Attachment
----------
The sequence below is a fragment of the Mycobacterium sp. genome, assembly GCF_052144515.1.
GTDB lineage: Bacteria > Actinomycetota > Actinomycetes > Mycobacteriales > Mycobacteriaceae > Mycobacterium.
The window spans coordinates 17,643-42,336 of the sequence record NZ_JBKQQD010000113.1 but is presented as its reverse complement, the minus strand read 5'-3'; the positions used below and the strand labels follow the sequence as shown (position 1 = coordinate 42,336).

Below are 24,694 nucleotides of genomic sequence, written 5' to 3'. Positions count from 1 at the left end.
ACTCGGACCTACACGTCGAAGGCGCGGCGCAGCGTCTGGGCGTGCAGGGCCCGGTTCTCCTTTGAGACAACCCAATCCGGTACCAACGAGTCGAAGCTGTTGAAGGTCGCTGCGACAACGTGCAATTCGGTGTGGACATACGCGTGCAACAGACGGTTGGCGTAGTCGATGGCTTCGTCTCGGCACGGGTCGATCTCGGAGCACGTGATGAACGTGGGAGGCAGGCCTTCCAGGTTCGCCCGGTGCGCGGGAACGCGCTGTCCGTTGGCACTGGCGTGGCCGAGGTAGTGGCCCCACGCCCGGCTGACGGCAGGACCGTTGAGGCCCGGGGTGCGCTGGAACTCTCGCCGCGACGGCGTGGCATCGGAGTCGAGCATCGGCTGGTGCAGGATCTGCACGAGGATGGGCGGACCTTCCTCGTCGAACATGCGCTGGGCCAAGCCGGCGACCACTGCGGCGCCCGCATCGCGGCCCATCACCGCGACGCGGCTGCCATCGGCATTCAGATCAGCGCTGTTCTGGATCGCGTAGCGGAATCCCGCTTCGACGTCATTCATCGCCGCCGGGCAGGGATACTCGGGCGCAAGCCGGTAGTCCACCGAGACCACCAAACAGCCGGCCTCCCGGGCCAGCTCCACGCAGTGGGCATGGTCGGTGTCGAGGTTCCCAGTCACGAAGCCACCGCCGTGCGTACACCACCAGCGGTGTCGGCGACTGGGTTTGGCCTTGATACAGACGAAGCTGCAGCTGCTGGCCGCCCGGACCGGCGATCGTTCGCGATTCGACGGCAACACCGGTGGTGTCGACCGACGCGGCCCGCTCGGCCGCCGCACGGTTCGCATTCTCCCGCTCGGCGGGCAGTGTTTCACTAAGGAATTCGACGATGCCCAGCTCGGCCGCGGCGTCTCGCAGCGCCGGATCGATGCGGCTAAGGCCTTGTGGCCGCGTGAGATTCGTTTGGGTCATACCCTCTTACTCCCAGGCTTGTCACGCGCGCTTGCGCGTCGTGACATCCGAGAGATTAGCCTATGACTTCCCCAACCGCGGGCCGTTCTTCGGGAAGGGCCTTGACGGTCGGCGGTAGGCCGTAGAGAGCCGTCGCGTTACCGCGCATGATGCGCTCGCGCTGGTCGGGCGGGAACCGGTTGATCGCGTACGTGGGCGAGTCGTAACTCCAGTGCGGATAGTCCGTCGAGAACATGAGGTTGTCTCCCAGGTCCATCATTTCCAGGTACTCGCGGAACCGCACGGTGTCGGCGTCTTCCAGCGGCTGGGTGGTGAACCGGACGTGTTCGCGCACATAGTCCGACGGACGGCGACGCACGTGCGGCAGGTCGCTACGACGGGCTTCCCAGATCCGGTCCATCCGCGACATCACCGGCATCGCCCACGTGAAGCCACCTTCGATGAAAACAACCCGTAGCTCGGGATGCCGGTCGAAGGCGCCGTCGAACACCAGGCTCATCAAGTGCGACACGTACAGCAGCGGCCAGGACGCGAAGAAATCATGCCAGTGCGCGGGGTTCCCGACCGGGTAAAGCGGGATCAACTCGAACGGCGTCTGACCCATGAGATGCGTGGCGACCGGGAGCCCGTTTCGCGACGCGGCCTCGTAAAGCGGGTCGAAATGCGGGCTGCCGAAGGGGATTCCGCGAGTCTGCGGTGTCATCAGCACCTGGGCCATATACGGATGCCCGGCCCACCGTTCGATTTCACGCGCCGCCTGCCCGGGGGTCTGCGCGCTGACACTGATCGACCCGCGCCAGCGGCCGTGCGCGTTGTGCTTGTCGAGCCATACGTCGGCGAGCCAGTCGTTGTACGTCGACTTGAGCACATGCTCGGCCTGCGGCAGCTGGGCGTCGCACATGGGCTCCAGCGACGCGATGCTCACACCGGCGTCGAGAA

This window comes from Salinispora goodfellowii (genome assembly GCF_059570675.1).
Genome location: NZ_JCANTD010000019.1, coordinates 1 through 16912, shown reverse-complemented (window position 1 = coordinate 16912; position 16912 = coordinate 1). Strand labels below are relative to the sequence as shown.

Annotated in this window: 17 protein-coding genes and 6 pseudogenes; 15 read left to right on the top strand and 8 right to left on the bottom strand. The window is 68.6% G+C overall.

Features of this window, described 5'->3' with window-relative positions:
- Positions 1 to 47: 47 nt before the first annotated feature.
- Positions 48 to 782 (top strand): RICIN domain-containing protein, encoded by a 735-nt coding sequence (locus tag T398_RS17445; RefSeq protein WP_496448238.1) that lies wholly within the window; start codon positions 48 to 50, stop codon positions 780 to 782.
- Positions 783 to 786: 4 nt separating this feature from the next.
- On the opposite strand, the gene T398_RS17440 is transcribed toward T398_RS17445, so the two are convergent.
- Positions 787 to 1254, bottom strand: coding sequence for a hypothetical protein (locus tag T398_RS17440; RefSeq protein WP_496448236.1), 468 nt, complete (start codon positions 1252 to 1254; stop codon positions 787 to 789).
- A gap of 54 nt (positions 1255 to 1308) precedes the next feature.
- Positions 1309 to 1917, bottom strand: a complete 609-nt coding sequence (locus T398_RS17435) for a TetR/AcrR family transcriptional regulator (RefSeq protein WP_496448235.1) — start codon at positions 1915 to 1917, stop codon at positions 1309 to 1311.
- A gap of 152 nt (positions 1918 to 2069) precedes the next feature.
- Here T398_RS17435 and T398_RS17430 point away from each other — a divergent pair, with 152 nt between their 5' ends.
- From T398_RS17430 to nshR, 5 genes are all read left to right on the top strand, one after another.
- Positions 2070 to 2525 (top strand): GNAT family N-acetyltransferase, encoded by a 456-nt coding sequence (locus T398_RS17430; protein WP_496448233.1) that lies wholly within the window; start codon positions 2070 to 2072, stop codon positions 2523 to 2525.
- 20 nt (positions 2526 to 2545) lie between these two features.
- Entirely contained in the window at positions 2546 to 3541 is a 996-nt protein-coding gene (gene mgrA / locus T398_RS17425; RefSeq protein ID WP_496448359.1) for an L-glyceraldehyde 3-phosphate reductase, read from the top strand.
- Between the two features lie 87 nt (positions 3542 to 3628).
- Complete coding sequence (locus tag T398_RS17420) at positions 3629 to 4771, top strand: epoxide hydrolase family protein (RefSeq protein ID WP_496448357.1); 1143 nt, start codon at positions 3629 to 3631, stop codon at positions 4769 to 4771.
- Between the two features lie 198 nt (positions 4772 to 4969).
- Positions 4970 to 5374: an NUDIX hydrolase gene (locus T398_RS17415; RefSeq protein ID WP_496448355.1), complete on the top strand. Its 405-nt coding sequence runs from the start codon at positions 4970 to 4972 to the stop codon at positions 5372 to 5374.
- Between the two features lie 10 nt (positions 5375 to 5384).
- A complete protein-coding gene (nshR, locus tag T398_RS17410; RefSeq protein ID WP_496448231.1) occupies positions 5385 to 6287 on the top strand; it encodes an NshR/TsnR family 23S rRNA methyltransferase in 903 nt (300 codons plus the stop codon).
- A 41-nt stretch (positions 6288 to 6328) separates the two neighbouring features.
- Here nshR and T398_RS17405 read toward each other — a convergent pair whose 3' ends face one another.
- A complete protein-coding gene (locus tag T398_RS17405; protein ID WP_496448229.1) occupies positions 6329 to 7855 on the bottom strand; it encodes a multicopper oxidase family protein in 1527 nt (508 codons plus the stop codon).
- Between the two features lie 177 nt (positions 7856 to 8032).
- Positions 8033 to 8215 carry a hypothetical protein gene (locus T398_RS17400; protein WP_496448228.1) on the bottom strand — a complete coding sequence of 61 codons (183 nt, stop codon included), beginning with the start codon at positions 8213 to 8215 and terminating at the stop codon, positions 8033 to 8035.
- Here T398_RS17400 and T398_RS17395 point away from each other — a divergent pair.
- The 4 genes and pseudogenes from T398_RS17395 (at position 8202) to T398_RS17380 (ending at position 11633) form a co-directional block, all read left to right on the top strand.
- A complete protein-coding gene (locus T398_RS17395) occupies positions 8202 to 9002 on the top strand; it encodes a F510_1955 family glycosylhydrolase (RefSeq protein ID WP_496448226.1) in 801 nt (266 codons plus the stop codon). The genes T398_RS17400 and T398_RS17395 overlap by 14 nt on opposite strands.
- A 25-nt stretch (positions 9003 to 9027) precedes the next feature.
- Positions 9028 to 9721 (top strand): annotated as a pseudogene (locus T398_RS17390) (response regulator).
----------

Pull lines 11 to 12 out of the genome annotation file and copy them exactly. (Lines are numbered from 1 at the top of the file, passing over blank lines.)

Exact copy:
- Positions 48 to 782 (top strand): RICIN domain-containing protein, encoded by a 735-nt coding sequence (locus tag T398_RS17445; RefSeq protein WP_496448238.1) that lies wholly within the window; start codon positions 48 to 50, stop codon positions 780 to 782.
- Positions 783 to 786: 4 nt separating this feature from the next.